A section of an ice core in which the vertical layers represent individual years and seasons. Ash layers can also determine the presence of volcanic activity. Image via Wikimedia commons

Ice cores, therefore, offer evidence that there was a major volcanic event close to the timing of Christ’s death.17 Yet ice cores have the drawback of not being able to pinpoint the location of the volcanic events they document from all around the world.18 A correlation to Mesoamerica, however, is possible, given the evidence already mentioned for extensive volcanic activity around this time.19

The Why

In graphic detail, the Book of Mormon documents a divinely caused natural disaster occurring at the time of Christ’s death that many geologists agree appears to have involved a volcanic eruption, most likely occurring simultaneously with an earthquake along a strike-slip fault line. Thus far, current geologic evidence supports the following conclusions:

  1. At least one region in the Americas (Veracruz, Mexico) possessed the necessary geologic characteristics. 
  2. At least one volcano in that region (San Martín) appears to have erupted in the first century AD. 
  3. There was further volcanic activity in Mesoamerica in and around the first century AD.
  4. Ice core samples indicate that a major volcanic event took place somewhere in the world around AD 30–40—around or close to the time of Christ’s death.

Jesus Christ Appears to the Nephites, by Arnold Friberg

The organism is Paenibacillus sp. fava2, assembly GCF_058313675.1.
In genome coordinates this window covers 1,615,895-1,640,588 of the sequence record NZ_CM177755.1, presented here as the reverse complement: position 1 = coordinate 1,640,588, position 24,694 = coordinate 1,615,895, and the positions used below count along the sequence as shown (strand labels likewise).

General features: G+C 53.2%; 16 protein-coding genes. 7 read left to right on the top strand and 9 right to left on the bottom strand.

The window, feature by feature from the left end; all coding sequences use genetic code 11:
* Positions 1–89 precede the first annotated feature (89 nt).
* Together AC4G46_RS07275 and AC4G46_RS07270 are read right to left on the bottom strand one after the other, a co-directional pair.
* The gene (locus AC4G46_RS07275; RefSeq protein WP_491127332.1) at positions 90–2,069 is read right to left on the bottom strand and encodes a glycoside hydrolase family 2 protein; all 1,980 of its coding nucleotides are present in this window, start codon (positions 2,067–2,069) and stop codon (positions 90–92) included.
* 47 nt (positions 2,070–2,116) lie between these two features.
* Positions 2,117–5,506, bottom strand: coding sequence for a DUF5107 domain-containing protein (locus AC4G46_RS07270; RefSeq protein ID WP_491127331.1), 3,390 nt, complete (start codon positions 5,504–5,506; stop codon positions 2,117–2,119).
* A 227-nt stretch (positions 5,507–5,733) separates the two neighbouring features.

While none of this can be linked directly to the events described in 3 Nephi, it goes to show that, as with the sign at Christ’s birth,20 there is nothing scientifically implausible in the account given in 3 Nephi 8–10. In fact, the fulfillment of this prophesied volcanic disaster is strikingly realistic, especially its three days of smoky vapor and thick darkness.

Also, as was the sign of great light at the time of Christ’s birth, the profound darkness at his death and time in the tomb is strongly symbolic. Just as the “excessive light surrounding Christ’s birth acts as a kind of morning,” the “darkness surrounding Christ’s death acts as a kind of evening.”21 Alvin Benson aptly stated, “It appears that the earth was symbolically manifesting its gloom over the death of its creator.”22

But even the darkest of nights come to end. The darkness dissipated as the Savior conquered death, and within the year righteous Nephites and Lamanites witnessed the risen, glorified Lord in all his majesty (3 Nephi 11).

President Ezra Taft Benson taught, “The record of the Nephite history just prior to the Savior’s visit reveals many parallels to our own day as we anticipate the Savior’s second coming.”23 This statement warns readers of further societal decay and impending darkness and destruction. But it also enables them to glimpse the grandeur and glory that is to follow for the humble and penitent who come unto Christ.

Further Reading

Neal Rappleye, “‘The Great and Terrible Judgements of the Lord’: Destruction and Disaster in 3 Nephi and the Geology of Mesoamerica,” Interpreter: A Journal of Mormon Scripture 15 (2015): 143–157.

Jerry D. Grover, Jr., Geology of the Book of Mormon (Vineyard, UT: Grover Publications, 2014).

Benjamin R. Jordan, “Volcanic Destruction in the Book of Mormon: Possible Evidence from Ice Cores,” Journal of Book of Mormon Studies 12, no. 1 (2003): 78–87.

Bart J. Kowallis, “In the Thirty and Fourth Year: A Geologist’s View of the Great Destruction in 3 Nephi,” BYU Studies 37, no. 3 (1997–1998): 136–190.


Samuel the Lamanite
Book of Mormon